Former Pitchfork reviewer Brent DiCrescenzo once called Trent Reznor “the worst, most predictable, most uninspired lyricist working today.” Yes, it was in the review where he gave The Fragile a 2.0 rating. A few years later, Mr. DiCrescenzo was found to be the Jayson Blair of Pitchfork after several accounts of falsified stories in his writing surfaced, including reviews of the Beastie Boys’ To the 5 Boroughs (7.9) and Radiohead’s Kid A (10.0). How does this affect the validity of that 1999 review? It simply takes away all legitimacy of his inept and scornful musing. Mr. DiCrescenzo, you are “the worst, most fictitious, most full-of -shit music reviewer not working today.” And it is with great relief that you do not have the opportunity to review Trent Reznor’s latest masterwork, The Slip.
Trent Reznor has cleaned up and gone drug-free. The result is a renewed work ethic (no more waiting five years between records). Some have even complained that he is making too much music in a short period of time (With Teeth, 2005; Year Zero, 2007; Ghosts I-IV, 2008; The Slip, 2008). The motivation is still there but the inspiration has changed. With Teeth was inspired by Reznor’s inner conflicts about being relevant today and having the ability to write songs while sober. The day after George W. won the 2004 election, Trent professed on his blog: One step closer to the end of the world. The one-two combo of corporate greed and organized religion apparently proved to be too much for reason, sanity and compassion. This statement seemingly ignited the inspiration to create the world of Year Zero, the first album that did not center on Reznor himself but instead a deteriorating political climate. Less than a year later, Reznor would challenge himself further by locking himself in the studio for several weeks with a set of ground rules that read: 10 weeks, no clear agenda, no overthinking, everything driven by impulse. Whatever happens during that time gets released as… something. The result was a double-album of 36 instrumental tracks. The album was released under the Creative Commons Attribution Non-Commercial Share Alike license.
That brings us to the latest NIN release, The Slip, which is available as a free download on the NIN website. “Thank you for your continued and loyal support over the years – this one’s on me,” announced Reznor on the day the album download went live. The site recently announced that a feature on Google Earth provides a view of how many people worldwide have downloaded the album so far (1.4 million unique downloads as of June 26, 2008). If Trent Reznor has any further questions about his relevance in music today, he can stop asking.
The record contains the heaviest tracks that the band has released (Letting You; 1,000,000), as well as the most ambient (Lights in the Sky; Corona Radiata). It’s an inspired, stylistic paradox that may explain Reznor’s current frame of mind. The album is a return to form established early in the NIN catalog by the Broken EP and the Downward Spiral. And Reznor hasn’t written harsher lyrics since that era. In the second track, numerically titled 1,000,000, Trent is asking to be put out of his misery: “Put the gun In my mouth | Close your eyes | Blow my fucking brains out | Pretty patterns on the floor | That’s enough for you | But i still need more.” Could he possibly be talking about his relationship with his record label? Although the themes in The Slip are not entirely clear, it has been suggested that some of it may represent Trent’s recent dealings with his label and the music industry in general.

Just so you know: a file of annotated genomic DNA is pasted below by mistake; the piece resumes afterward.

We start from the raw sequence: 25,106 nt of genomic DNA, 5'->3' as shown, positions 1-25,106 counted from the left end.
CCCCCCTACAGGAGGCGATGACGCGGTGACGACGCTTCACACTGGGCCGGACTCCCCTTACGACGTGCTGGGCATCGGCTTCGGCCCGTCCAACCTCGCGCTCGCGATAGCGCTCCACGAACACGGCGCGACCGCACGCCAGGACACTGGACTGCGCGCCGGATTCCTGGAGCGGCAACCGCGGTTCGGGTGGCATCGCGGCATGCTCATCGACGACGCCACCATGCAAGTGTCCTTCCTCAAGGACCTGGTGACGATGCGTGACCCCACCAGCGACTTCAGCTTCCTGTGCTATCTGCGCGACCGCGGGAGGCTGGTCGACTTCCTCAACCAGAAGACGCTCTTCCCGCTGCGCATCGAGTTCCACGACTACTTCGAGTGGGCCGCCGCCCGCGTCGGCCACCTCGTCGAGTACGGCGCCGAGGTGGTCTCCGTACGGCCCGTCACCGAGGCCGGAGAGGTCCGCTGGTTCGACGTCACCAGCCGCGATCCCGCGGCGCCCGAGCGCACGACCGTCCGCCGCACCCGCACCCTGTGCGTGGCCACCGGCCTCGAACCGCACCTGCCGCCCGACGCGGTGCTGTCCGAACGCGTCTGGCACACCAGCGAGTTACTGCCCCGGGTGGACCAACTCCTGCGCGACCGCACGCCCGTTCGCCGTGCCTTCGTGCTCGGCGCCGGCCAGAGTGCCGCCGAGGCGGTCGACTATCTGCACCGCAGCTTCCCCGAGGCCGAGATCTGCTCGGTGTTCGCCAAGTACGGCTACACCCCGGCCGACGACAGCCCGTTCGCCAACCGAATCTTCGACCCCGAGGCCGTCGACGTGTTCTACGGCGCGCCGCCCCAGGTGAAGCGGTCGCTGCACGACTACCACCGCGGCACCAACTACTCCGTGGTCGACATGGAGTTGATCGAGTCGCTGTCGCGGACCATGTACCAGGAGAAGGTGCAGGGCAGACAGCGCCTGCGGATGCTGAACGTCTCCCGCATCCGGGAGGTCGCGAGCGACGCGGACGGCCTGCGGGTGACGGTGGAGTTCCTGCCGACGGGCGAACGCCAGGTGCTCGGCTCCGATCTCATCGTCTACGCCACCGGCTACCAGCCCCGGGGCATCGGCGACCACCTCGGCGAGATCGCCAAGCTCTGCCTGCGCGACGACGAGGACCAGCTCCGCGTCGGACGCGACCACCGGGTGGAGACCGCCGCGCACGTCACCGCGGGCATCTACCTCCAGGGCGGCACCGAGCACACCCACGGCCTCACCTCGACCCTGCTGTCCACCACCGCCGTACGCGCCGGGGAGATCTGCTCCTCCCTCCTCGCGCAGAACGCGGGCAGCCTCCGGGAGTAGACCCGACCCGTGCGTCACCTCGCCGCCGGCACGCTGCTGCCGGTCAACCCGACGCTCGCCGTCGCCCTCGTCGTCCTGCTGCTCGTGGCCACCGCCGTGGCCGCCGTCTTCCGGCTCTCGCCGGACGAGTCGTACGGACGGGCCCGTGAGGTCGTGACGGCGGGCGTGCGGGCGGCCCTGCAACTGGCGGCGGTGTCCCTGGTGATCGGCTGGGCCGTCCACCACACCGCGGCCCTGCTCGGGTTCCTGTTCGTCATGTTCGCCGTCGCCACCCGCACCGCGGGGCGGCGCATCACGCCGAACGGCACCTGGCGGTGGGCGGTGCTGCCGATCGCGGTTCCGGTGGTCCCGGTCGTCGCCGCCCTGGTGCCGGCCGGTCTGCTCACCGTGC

This theme starts to make more sense when you listen further. In Letting You, Trent warns, “The cancer takes ahold | The wolf is in the fold | Our destiny’s been sold | We do just what we’re told,” followed by the intense chorus, “And we’re letting you get away with it.” And the title of the second-to-last track is called The Four of Us Are Dying. Yeah, there may be four members of the live band (actually five), but NIN has always been a one-man show. In the simplest way, the song may be a shot at the big four record labels (Universal, Sony BMG, Warner & EMI) and their hopeless outlook in a new financial climate in the music industry. Reznor is smurking throughout, as he has helped slay the record label beast (along with Radiohead and Saul Williams) and gets to watch its slow but sure demise: ” I will use my voice | And i will use my fist | To destroy | Everything i can.”
Brent DiCrescenzo also complained in his review of 1999′s The Fragile, “I pity the kids of the style-over- substance generation– and yes, it will only be kids– who enjoy this album. Kids, high school isn’t as bad as it seems. You’ll grow out of this phase.” I guess you could have still classified me as a college “kid” back in 1999. I just haven’t grown out of this phase of appreciating challenging and inspired music. – Mark
Artist: Nine Inch Nails
Album: The Slip
Release Date: May 5, 2008 (online)
Record Label: None (The Null Corporation)